Hence Wallace’s opens the book by saying that “abstractions ha[ve] all kinds of problems and headaches built in, we all know” (11).   He’s already starting to get us to think about this stuff in a broad sense.   When we actually get to specifics like derivatives, integrals, and number lines, we accordingly need more specific explanations.   It’s arguable that broad definitions could get the job done, e.g., to just say that an integral is the “area bound by a curve” – and Wallace does this in the emergency glossary (p. 109)  – but it doesn’t do much in communicating serious meaning, I think.  

If one actually sits down and fights through one of these proofs, however,  one might actually gain deeper apprecation for the ingenious mind behind it.  For most non-math people, these concepts are not easy – that’s the point.   If we can feel the difficulty of these abstract ideas, we can begin to form  some sense  of the sheer brilliance of Cantor, Dedekind, et al.   It’s more than paying lip-service to their genius because they’ve been exalted by history; it’s more like feeling it.    To know, empirically, that they  have done something incredible.  And as far as I can tell, beauty and profundity always manifest as feelings.

Belief vs. Understanding

As many posts have discussed, AA operates on cliches and mindless repetition.   Whether recovering addicts believe in these trite slogans is irrelevant as long as they, the addicts, keep coming, fighting the disease “one day at a time.”   Eventually, those recovering begin to realize that this seemingly mindless method actually works.   Understanding plays little to no part of the AA process, in the beginning.

I found it interesting that understanding almost seems in some way inferior to the faith that is required of a recovering addict.   The two (faith and understanding) are juxtaposed in the footnote 90 on p. 1000, the dialogue between Gately and Geoffrey Day.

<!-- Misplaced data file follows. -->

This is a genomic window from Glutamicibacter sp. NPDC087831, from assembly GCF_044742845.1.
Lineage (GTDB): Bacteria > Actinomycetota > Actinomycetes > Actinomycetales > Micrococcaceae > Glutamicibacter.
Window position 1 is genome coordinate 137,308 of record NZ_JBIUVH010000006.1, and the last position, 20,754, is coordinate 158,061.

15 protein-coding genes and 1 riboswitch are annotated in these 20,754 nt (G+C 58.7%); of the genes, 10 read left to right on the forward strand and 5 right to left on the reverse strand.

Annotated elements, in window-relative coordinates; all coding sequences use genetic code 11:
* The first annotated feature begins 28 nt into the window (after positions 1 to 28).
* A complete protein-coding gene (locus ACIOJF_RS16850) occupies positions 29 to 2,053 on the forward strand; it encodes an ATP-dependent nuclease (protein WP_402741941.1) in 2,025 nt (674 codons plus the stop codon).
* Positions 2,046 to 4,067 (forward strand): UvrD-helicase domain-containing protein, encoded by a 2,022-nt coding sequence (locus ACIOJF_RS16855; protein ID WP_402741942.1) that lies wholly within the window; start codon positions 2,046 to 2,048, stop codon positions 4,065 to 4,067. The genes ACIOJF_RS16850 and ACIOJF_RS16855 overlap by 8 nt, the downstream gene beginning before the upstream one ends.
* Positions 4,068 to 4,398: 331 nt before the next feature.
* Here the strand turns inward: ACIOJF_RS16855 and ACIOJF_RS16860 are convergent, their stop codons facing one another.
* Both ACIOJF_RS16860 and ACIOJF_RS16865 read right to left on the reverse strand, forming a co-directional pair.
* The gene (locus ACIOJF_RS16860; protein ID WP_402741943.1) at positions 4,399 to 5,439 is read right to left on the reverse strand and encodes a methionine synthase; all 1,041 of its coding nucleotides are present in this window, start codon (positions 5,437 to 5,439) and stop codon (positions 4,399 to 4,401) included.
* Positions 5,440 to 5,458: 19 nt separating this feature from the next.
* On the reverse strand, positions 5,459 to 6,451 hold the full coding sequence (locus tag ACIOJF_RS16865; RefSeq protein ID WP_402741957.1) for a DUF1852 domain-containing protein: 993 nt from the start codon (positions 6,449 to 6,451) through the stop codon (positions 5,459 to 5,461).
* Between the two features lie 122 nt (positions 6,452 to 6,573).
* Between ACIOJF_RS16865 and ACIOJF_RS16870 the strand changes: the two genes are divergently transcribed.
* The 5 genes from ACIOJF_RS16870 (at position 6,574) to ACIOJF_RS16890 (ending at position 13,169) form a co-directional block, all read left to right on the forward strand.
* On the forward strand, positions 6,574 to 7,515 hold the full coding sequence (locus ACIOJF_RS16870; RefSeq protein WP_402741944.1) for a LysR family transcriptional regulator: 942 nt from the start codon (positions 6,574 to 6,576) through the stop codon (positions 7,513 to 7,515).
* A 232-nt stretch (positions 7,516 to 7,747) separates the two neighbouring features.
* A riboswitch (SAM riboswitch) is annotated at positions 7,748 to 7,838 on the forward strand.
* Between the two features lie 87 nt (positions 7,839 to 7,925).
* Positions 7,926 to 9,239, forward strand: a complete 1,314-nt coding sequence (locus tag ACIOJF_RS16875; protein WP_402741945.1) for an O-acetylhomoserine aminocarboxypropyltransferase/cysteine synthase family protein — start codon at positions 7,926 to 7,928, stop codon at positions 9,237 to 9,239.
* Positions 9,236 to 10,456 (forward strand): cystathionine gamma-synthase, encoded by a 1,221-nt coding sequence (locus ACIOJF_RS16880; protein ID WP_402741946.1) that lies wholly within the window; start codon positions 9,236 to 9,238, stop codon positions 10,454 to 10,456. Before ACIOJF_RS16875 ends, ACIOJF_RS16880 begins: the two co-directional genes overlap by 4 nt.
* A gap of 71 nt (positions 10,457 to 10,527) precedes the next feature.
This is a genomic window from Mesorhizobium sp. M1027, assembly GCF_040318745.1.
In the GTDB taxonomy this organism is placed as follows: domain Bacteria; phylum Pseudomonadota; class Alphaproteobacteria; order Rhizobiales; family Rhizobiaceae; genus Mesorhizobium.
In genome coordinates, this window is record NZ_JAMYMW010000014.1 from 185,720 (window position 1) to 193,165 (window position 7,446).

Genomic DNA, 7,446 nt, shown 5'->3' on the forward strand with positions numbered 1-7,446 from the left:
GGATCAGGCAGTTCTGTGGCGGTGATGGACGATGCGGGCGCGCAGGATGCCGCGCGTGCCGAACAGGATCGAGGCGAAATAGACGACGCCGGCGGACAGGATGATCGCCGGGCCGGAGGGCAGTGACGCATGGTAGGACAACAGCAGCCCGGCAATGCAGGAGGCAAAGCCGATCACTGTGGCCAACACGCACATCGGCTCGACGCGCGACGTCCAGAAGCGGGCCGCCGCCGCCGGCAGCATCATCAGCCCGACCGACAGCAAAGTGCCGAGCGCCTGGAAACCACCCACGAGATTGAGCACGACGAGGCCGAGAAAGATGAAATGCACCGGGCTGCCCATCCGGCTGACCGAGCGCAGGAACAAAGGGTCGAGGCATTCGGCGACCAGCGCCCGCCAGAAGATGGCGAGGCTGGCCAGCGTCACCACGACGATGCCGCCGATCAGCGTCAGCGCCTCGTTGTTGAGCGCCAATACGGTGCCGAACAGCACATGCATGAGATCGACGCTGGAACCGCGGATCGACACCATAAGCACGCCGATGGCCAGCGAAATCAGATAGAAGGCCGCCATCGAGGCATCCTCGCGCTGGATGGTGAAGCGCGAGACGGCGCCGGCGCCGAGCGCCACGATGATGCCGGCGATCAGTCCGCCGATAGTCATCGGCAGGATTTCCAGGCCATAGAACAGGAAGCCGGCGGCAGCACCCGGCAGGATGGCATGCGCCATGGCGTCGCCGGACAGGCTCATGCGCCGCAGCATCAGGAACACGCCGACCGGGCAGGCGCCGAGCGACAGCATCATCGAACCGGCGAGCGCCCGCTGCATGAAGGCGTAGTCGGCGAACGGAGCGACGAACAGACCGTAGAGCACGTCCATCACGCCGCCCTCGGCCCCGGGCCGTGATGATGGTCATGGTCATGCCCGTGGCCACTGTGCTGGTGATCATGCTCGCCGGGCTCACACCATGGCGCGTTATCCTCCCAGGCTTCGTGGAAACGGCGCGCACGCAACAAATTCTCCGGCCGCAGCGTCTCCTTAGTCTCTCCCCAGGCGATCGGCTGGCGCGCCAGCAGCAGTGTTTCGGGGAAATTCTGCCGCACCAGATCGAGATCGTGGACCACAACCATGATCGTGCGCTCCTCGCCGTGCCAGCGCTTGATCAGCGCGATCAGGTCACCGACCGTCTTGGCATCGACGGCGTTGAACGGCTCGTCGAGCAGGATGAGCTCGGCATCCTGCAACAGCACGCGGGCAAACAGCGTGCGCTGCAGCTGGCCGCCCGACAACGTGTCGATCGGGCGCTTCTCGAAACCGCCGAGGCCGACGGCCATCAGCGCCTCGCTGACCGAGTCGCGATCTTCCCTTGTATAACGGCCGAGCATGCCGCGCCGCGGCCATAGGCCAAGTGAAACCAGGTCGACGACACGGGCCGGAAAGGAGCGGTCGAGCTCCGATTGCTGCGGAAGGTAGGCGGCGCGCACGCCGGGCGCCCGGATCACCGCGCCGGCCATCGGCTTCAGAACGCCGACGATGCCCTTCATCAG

Day, well-educated and articulate, makes a tenable argument against the fundmental beliefs of AA.   His skepticism is well justified, and his analysis for the most part logically sound.   Day questions the “obvious and idiotic fallacies and reductia ad absurdum” of the program in long sentences full of wit and sarcasm, and overall comes off as a pretty intellectual guy.   By contrast,   Gately speaks in sentences that are often under ten words long. He iterates cliches. Sometimes these short sentences are requests for clarification of Day’s part.   Other times, Gately is giving reassuring signs that he is listening, like “I hear you.”   In short, he does not come off as very bright.

Hence, it seems counter-intuitive to me that I somehow find Day’s cerebral breakdown of AA to be full of air, but Gately’s terse replies dense and full.   Day’s attempt to understand comes off as flailing and desperate, even though he makes valid points.   Yet there’s something moving about Gately’s humility and sincere attempt to keep up with Day.   The way Gately is trying to genuinely hear Day, and sympathize with him.   Gately’s reticence doesn’t come off dumb, but profound.

Did anyone else feel this way?

Circumvention as a Sort of Art